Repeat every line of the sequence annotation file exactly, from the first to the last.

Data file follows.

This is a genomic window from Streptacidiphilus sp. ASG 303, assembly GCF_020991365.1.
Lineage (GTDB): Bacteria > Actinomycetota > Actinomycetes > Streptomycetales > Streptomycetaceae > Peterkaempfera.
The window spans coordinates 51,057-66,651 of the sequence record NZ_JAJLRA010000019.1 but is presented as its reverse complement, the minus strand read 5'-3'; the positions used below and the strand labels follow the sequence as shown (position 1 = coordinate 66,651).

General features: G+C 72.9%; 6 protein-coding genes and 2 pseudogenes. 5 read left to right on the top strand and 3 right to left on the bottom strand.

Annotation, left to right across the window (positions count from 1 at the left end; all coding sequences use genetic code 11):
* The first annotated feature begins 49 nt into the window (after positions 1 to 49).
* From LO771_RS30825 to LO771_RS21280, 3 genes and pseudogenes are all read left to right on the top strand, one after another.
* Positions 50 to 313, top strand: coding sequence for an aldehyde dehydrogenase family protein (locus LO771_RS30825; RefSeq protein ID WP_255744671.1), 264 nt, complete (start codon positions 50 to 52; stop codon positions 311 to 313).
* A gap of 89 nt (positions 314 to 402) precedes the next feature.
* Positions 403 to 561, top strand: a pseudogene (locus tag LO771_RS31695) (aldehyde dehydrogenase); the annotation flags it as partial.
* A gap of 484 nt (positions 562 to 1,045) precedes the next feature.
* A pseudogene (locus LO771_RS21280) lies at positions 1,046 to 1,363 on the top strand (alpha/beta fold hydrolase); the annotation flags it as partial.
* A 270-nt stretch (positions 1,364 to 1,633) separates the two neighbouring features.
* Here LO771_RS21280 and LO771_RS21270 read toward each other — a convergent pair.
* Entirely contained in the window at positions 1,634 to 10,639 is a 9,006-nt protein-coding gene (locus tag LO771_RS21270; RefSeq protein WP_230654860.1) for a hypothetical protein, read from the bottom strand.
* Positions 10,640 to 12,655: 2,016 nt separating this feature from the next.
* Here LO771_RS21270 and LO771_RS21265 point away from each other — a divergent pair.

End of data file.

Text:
This is a genomic window from Streptacidiphilus sp. ASG 303, assembly GCF_020991365.1.
Lineage (GTDB): Bacteria > Actinomycetota > Actinomycetes > Streptomycetales > Streptomycetaceae > Peterkaempfera.
The window spans coordinates 51,057-66,651 of the sequence record NZ_JAJLRA010000019.1 but is presented as its reverse complement, the minus strand read 5'-3'; the positions used below and the strand labels follow the sequence as shown (position 1 = coordinate 66,651).

General features: G+C 72.9%; 6 protein-coding genes and 2 pseudogenes. 5 read left to right on the top strand and 3 right to left on the bottom strand.

Annotation, left to right across the window (positions count from 1 at the left end; all coding sequences use genetic code 11):
* The first annotated feature begins 49 nt into the window (after positions 1 to 49).
* From LO771_RS30825 to LO771_RS21280, 3 genes and pseudogenes are all read left to right on the top strand, one after another.
* Positions 50 to 313, top strand: coding sequence for an aldehyde dehydrogenase family protein (locus LO771_RS30825; RefSeq protein ID WP_255744671.1), 264 nt, complete (start codon positions 50 to 52; stop codon positions 311 to 313).
* A gap of 89 nt (positions 314 to 402) precedes the next feature.
* Positions 403 to 561, top strand: a pseudogene (locus tag LO771_RS31695) (aldehyde dehydrogenase); the annotation flags it as partial.
* A gap of 484 nt (positions 562 to 1,045) precedes the next feature.
* A pseudogene (locus LO771_RS21280) lies at positions 1,046 to 1,363 on the top strand (alpha/beta fold hydrolase); the annotation flags it as partial.
* A 270-nt stretch (positions 1,364 to 1,633) separates the two neighbouring features.
* Here LO771_RS21280 and LO771_RS21270 read toward each other — a convergent pair.
* Entirely contained in the window at positions 1,634 to 10,639 is a 9,006-nt protein-coding gene (locus tag LO771_RS21270; RefSeq protein WP_230654860.1) for a hypothetical protein, read from the bottom strand.
* Positions 10,640 to 12,655: 2,016 nt separating this feature from the next.
* Here LO771_RS21270 and LO771_RS21265 point away from each other — a divergent pair.